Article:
Brooklynellosis (Clownfish Disease): A Subtle, Fast-Moving Killer

A pair of wild caught maroon clownfish (Premnas biaculeatus)

A pair of wild caught maroon clownfish (Premnas biaculeatus)

As with many illnesses that affect people, fish diseases often manifest themselves in the earliest—and most treatable—stages through subtle, easily overlooked symptoms. Further clouding matters, many fish diseases have certain symptoms in common and are, therefore, easily confused with one another, making accurate diagnosis difficult.

Among the fish ailments that are easy to miss, mimic other diseases, and often prove deadly absent early intervention is Brooklynellosis, better known as clownfish disease (though it’s not limited strictly to clowns).

In the following excerpt from his eBook The Salt Smart Guide to Preventing, Diagnosing, and Treating Diseases of Marine Fishes, Jay Hemdal provides a concise profile of this rapidly progressing, oft-fatal disease:

From Chapter 4: Disease of Marine Aquarium Fishes

Brooklynellosis is caused by a ciliated protozoan, Brooklynella hostilis. It very commonly affects wild-caught clownfish, thus its common name “clownfish disease.” Entire shipments of wild-caught clownfish have been lost to this infection. It is also seen commonly in angelfish and anthias and sometimes in butterflyfish and tangs.

Symptoms

Aquarists often miss the early symptoms of this malady in their fish, so by the time it’s identified, it’s often too late to save the specimen. The first signs of this disease may be limited to slightly folded fins combined with lethargy. Soon, skin mucus production increases, as does the fish’s breathing rate. The fish will then lose color, stop feeding, and hang in one location, with death following in a matter of hours.

Uronema often has similar symptoms, but a reddish underlying lesion is usually associated with that disease. Bacterial infections can produce similarly cloudy skin, but they typically do not result in rapid breathing. End-stage Cryptocaryon can sometimes be mistaken for Brooklynellosis, as well. Positive identification requires microscopic examination of a skin scraping. Look for medium-sized, barely motile protozoans that are ventrally flattened with a slightly domed dorsal side and have cilia mostly at one end.

Closeup of Brooklynella: The cilia can be barely seen on the right-hand side of the organism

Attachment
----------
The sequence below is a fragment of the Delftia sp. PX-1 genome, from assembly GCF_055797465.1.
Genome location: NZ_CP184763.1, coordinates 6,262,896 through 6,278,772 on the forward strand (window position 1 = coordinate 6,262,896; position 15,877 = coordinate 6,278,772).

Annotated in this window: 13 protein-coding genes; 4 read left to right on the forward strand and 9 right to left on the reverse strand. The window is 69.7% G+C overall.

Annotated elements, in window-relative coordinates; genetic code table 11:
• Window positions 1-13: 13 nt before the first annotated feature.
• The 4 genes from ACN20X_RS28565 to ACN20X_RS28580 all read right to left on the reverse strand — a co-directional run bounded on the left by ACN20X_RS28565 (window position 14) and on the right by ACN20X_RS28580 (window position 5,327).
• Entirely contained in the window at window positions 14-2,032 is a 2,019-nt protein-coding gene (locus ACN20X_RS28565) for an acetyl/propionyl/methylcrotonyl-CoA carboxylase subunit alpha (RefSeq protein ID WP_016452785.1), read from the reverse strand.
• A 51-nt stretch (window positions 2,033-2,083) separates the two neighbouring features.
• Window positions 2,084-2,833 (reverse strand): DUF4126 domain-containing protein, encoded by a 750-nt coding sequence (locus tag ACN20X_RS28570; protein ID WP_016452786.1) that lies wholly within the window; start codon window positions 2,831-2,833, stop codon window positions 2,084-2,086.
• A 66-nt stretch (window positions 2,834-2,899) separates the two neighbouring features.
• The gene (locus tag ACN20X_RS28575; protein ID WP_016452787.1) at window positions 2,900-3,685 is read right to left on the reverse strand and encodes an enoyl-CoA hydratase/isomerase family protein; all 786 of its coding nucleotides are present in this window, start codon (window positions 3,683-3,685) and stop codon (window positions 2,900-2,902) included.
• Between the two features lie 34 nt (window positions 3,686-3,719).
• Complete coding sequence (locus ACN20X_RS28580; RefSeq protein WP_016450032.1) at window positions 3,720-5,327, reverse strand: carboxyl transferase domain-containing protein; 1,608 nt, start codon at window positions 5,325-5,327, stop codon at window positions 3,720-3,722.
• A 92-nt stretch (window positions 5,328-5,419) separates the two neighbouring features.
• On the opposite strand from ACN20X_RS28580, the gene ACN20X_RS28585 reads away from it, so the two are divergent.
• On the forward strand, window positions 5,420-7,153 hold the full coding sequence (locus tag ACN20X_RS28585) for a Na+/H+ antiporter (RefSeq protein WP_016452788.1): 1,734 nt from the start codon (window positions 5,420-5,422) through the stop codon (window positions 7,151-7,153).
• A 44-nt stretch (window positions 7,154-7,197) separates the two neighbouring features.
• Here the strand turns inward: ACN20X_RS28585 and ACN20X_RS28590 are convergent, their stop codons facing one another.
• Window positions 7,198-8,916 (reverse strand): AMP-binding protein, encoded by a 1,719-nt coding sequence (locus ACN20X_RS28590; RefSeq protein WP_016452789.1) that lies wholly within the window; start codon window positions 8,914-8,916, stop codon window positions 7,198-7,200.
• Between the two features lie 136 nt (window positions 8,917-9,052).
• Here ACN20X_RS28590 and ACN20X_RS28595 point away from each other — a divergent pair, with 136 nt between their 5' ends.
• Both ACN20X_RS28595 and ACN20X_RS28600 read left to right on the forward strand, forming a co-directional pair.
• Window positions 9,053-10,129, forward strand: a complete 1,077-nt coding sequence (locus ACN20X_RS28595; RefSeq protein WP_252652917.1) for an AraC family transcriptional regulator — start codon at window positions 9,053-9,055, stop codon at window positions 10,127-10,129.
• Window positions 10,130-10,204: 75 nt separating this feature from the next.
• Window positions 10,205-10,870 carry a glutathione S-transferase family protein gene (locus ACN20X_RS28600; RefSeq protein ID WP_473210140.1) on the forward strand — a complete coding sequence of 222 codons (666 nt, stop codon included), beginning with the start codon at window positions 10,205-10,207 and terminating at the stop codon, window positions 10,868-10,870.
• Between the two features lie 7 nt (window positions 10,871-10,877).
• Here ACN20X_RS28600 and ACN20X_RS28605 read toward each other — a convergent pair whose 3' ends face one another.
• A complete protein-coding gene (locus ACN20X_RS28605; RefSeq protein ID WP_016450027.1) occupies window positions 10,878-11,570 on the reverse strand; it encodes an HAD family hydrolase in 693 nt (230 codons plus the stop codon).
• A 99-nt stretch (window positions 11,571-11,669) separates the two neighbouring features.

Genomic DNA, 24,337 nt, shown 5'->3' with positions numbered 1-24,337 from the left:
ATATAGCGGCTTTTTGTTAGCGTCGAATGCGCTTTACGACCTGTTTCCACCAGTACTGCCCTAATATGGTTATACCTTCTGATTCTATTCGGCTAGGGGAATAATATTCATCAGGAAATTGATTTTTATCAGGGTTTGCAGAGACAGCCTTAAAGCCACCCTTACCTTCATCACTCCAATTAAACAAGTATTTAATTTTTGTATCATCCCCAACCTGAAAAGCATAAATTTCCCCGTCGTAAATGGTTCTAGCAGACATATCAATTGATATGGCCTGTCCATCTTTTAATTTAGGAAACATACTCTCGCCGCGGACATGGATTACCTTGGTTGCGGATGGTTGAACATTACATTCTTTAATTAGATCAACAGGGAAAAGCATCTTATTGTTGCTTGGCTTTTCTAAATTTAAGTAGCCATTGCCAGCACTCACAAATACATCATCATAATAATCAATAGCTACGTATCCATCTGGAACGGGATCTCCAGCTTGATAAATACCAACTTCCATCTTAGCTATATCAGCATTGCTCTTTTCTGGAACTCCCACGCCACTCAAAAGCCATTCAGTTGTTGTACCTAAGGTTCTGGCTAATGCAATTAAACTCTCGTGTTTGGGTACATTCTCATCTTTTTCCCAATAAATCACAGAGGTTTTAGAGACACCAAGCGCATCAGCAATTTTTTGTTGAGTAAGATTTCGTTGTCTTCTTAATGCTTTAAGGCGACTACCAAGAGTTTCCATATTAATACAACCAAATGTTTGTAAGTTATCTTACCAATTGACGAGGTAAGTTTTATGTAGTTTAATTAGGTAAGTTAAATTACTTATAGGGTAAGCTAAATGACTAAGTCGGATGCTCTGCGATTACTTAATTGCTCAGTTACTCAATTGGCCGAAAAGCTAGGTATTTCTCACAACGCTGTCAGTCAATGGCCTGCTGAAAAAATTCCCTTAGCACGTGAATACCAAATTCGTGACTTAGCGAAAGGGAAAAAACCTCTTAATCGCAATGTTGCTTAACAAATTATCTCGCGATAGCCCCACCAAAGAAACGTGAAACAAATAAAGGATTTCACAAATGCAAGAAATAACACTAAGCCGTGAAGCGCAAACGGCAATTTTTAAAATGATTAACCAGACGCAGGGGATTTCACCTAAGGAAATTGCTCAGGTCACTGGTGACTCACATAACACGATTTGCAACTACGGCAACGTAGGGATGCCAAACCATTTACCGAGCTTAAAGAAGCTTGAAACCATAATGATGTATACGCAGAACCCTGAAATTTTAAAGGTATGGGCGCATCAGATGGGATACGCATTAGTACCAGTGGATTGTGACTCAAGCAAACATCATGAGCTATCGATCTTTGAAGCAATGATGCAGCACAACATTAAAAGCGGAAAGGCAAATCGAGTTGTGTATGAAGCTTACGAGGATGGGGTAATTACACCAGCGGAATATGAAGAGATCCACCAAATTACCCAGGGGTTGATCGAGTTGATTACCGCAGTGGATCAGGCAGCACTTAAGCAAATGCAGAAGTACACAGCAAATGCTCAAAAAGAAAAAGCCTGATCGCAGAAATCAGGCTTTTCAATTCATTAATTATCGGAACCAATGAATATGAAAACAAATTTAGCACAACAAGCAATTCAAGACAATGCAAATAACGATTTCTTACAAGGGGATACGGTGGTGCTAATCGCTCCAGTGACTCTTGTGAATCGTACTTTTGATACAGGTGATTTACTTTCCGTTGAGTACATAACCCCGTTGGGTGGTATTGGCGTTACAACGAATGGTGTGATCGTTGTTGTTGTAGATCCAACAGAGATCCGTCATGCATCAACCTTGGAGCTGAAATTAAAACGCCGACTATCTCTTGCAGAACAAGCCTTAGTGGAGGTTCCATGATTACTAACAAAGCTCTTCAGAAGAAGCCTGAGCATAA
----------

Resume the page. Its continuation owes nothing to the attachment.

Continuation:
Closeup of Brooklynella: The cilia can be barely seen on the right-hand side of the organism

Treatment

Few treatments are effective against Brooklynellosis, although two options include:

  • A 14-day chloroquine treatment at 15 mg/l.
  • Daily formalin dips at 150 ppm for 45 minutes.

Reducing the specific gravity of the treatment tank may assist the fish in balancing the electrolytes lost due to skin and gill damage. A target specific gravity of 1.018 should be maintained during treatment.

Prevention

Acquiring captive-raised clownfish as opposed to wild-caught ones is a good way to help prevent outbreaks of this disease. Also, Brooklynellosis is much easier to manage in a quarantine aquarium than in your main display tank.

The Salt Smart Guide to Preventing, Diagnosing, and Treating Diseases of Marine FishesThe Salt Smart Guide to Preventing, Diagnosing, and Treating Diseases of Marine Fishes is essential reading for all hobbyists who prefer to be forewarned and forearmed when it comes to the health of their fish. Topics include selection of healthy specimens; quarantine procedures; arriving at an accurate diagnosis; a wide range of diseases, such as Head and Lateral Line Erosion (HLLE), marine ich (Cryptocaryon irritans), marine velvet (Amyloodinium), red-band syndrome (Uronema marinum), and pop-eye (exophthalmia); fish pharmacology; and much, much more. Don’t wait until your fish get sick! Get your copy today!

Photo credits: Rob, Jay Hemdal

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About Jeff Kurtz

Jeff Kurtz is the Co-founder/Editor of Saltwater Smarts, former Senior Consulting Editor for Tropical Fish Hobbyist Magazine, and the aquarist formerly known as “The Salt Creep.” He has been an aquarium hobbyist for over 30 years and is an avid scuba diver.

Comments

  1. I actually had this happen although the culprit was a Chevron Tang that I stupidly added to the tank without quarantining it. Never again, as the disease killed every fish in the tank including my mated pair of clowns… I almost quit that day I was so sad and pissed.

    Quarantine!!!

    • Jeff Kurtz says:

      Amen to that, dmac! It only takes one serious disease outbreak to really drive home the importance of quarantining new specimens. For me it was an ich outbreak that gave me weeks worth of headaches. Never again will I skip quarantine!

    • "Caribbean Chris" Aldrich says:

      Well said, dmac. Preach it!

  2. Many people have run into this disease, but why did they have to name it after Brooklyn… lol

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